“The biggest shift is going to be towards more eco coatings,” he adds. “Most people use a solvent-based coating and that is going to be the biggest change, as far as more custom colours and more custom options. Metallics, pearls and some of the more exotic colours that you’ll get, that’s what we’ve noticed.”

The new Sterling Collection by SPS Glass & Metals is an example of the design and pattern possibilities being applied to decorative glass products. Photo courtesy of SPS Glass & Metals.


Yehia says Grosvenor has a proprietary colour system coating that is a modified automotive coating specially formulated to give great adhesion to glass. “This is very difficult so we’ve created a system where we can permanently attach it, so it’s molecularly bonding and it doesn’t come off or fade.”

While Grosvenor has had the system for six years, it was developed in the late 1980s. “It’s been proven and used worldwide in Australia, Europe and throughout North America.

“It was originally big in Europe and Australia and usually they’re a little bit ahead of us as far as design trends and now it’s really starting to come into prominence in North America. More people are starting to use backsplashes, especially now with the economy because it’s very affordable, easy to clean and timeless.”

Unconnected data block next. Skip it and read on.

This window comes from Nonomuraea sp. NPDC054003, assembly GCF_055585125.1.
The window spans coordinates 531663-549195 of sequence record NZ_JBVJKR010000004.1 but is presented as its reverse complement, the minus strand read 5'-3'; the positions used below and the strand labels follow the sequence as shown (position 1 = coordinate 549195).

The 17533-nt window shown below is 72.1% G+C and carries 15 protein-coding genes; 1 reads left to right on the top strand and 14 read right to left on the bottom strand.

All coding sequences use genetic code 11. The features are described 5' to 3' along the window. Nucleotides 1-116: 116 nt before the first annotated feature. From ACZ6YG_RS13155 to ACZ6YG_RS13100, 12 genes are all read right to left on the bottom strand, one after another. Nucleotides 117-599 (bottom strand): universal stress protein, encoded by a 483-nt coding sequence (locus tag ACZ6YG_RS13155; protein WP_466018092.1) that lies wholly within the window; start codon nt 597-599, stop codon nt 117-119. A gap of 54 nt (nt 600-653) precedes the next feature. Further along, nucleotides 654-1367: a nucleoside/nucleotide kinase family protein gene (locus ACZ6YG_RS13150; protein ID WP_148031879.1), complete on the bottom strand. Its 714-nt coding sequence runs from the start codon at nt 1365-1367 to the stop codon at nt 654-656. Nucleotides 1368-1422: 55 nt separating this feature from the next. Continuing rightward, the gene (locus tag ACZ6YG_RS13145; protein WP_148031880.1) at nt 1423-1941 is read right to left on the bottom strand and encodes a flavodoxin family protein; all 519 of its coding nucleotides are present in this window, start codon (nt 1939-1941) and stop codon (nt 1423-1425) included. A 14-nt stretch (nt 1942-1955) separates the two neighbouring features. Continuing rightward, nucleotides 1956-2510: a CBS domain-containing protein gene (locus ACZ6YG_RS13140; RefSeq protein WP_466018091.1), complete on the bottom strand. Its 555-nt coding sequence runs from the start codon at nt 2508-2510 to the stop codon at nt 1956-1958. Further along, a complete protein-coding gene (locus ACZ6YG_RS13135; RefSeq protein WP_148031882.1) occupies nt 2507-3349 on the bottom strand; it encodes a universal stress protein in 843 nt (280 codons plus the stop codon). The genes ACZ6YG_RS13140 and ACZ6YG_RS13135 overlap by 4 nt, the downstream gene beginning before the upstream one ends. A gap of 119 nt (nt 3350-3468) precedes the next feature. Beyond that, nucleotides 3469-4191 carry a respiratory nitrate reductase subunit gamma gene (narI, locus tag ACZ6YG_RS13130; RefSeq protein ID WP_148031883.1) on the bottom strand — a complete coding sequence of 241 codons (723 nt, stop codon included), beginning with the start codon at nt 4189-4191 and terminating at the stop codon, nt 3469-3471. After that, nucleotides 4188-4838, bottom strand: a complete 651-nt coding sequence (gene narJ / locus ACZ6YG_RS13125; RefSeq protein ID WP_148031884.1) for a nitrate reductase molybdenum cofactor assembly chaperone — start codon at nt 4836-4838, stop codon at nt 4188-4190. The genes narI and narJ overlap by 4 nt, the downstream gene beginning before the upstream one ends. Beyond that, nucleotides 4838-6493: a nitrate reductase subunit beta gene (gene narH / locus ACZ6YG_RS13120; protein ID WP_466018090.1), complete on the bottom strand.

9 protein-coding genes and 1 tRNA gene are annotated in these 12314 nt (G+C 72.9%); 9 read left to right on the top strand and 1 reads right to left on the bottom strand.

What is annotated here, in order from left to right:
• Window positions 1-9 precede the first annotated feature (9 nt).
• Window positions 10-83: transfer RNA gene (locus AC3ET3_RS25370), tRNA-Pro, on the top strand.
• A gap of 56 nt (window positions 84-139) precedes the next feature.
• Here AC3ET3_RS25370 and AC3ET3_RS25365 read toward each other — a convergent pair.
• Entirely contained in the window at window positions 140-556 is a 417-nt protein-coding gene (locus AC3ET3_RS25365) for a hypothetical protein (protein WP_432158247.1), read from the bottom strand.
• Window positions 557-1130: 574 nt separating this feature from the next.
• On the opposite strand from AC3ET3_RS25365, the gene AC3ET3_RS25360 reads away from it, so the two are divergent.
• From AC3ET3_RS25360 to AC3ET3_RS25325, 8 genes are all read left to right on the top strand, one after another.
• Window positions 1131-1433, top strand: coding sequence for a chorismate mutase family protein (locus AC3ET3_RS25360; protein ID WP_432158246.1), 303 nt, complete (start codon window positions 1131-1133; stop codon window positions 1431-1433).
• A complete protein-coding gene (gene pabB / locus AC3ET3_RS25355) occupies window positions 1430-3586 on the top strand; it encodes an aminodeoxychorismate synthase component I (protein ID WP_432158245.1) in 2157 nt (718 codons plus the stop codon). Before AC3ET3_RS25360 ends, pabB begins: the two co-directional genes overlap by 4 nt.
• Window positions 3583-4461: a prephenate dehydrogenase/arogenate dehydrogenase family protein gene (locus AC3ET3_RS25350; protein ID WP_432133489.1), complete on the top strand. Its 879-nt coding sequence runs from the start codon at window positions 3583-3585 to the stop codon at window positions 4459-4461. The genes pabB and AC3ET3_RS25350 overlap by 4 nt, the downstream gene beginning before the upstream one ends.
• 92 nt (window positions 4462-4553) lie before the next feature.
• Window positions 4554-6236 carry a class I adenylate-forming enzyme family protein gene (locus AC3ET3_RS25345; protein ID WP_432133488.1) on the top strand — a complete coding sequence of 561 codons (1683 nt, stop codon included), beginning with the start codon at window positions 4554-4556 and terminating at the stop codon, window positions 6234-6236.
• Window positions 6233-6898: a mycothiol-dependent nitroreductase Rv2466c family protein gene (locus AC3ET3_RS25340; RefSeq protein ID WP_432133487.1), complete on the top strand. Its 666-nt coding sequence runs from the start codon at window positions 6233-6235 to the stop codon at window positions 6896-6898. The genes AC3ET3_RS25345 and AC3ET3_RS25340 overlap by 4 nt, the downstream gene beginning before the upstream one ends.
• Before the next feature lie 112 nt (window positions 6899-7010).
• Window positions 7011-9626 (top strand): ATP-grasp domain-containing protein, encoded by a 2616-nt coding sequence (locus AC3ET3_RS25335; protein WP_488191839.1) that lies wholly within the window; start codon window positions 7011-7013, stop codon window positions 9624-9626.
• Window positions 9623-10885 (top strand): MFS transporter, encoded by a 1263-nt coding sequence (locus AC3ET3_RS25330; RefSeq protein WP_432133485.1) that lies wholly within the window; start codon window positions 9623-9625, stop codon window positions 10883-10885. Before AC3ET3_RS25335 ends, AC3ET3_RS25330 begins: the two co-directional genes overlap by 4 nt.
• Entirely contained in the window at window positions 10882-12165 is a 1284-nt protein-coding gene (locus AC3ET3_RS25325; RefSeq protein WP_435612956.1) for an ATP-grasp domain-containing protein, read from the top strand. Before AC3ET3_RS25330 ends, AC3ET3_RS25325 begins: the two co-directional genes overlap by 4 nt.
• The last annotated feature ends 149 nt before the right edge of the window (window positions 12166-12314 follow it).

Grosvenor also does a lot of pattern glass, which Yehia says has been around a long time. “There are always new textures being created and just like fashion, it kind of comes back to the beginning. So you’re seeing some very cool, sort of retro patterns around from the 60s and 70s that are making a big comeback. But there are so many different textures. There’s linear and non-linear textures and some that are designed to look like cast glass, that is made by taking glass sheets and putting it on a mould and then heating up the glass to form into the shape of the mould. Cast glass, which was really big in the last decade, is out now and people are going towards rolled textured glass, which is less expensive and you get a lot more options.”